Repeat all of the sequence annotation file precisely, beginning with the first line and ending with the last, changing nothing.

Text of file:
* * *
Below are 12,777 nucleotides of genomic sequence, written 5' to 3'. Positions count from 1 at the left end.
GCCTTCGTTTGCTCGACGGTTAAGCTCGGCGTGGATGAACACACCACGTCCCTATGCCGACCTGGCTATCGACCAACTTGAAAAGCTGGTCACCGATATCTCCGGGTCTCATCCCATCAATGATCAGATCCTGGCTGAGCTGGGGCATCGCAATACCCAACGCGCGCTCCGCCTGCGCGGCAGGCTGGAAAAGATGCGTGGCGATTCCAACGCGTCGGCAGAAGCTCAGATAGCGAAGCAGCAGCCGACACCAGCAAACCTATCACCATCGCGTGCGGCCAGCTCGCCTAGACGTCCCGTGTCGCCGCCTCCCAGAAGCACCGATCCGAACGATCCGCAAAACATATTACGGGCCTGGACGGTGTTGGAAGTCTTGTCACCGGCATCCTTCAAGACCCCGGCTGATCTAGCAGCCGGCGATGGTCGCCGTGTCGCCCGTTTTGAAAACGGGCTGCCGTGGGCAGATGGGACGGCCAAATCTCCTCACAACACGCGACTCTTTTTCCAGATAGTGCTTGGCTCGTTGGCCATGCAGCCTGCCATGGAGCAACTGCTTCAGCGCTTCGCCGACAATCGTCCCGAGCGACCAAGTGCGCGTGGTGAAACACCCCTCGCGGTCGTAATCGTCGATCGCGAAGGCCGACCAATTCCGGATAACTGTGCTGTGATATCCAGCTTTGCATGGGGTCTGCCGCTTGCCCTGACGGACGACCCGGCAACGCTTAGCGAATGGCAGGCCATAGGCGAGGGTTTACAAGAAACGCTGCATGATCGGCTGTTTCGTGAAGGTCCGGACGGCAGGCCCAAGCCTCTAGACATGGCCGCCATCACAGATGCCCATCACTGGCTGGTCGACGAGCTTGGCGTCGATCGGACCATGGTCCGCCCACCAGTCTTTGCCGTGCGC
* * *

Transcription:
Below are 12,777 nucleotides of genomic sequence, written 5' to 3'. Positions count from 1 at the left end.
GCCTTCGTTTGCTCGACGGTTAAGCTCGGCGTGGATGAACACACCACGTCCCTATGCCGACCTGGCTATCGACCAACTTGAAAAGCTGGTCACCGATATCTCCGGGTCTCATCCCATCAATGATCAGATCCTGGCTGAGCTGGGGCATCGCAATACCCAACGCGCGCTCCGCCTGCGCGGCAGGCTGGAAAAGATGCGTGGCGATTCCAACGCGTCGGCAGAAGCTCAGATAGCGAAGCAGCAGCCGACACCAGCAAACCTATCACCATCGCGTGCGGCCAGCTCGCCTAGACGTCCCGTGTCGCCGCCTCCCAGAAGCACCGATCCGAACGATCCGCAAAACATATTACGGGCCTGGACGGTGTTGGAAGTCTTGTCACCGGCATCCTTCAAGACCCCGGCTGATCTAGCAGCCGGCGATGGTCGCCGTGTCGCCCGTTTTGAAAACGGGCTGCCGTGGGCAGATGGGACGGCCAAATCTCCTCACAACACGCGACTCTTTTTCCAGATAGTGCTTGGCTCGTTGGCCATGCAGCCTGCCATGGAGCAACTGCTTCAGCGCTTCGCCGACAATCGTCCCGAGCGACCAAGTGCGCGTGGTGAAACACCCCTCGCGGTCGTAATCGTCGATCGCGAAGGCCGACCAATTCCGGATAACTGTGCTGTGATATCCAGCTTTGCATGGGGTCTGCCGCTTGCCCTGACGGACGACCCGGCAACGCTTAGCGAATGGCAGGCCATAGGCGAGGGTTTACAAGAAACGCTGCATGATCGGCTGTTTCGTGAAGGTCCGGACGGCAGGCCCAAGCCTCTAGACATGGCCGCCATCACAGATGCCCATCACTGGCTGGTCGACGAGCTTGGCGTCGATCGGACCATGGTCCGCCCACCAGTCTTTGCCGTGCGC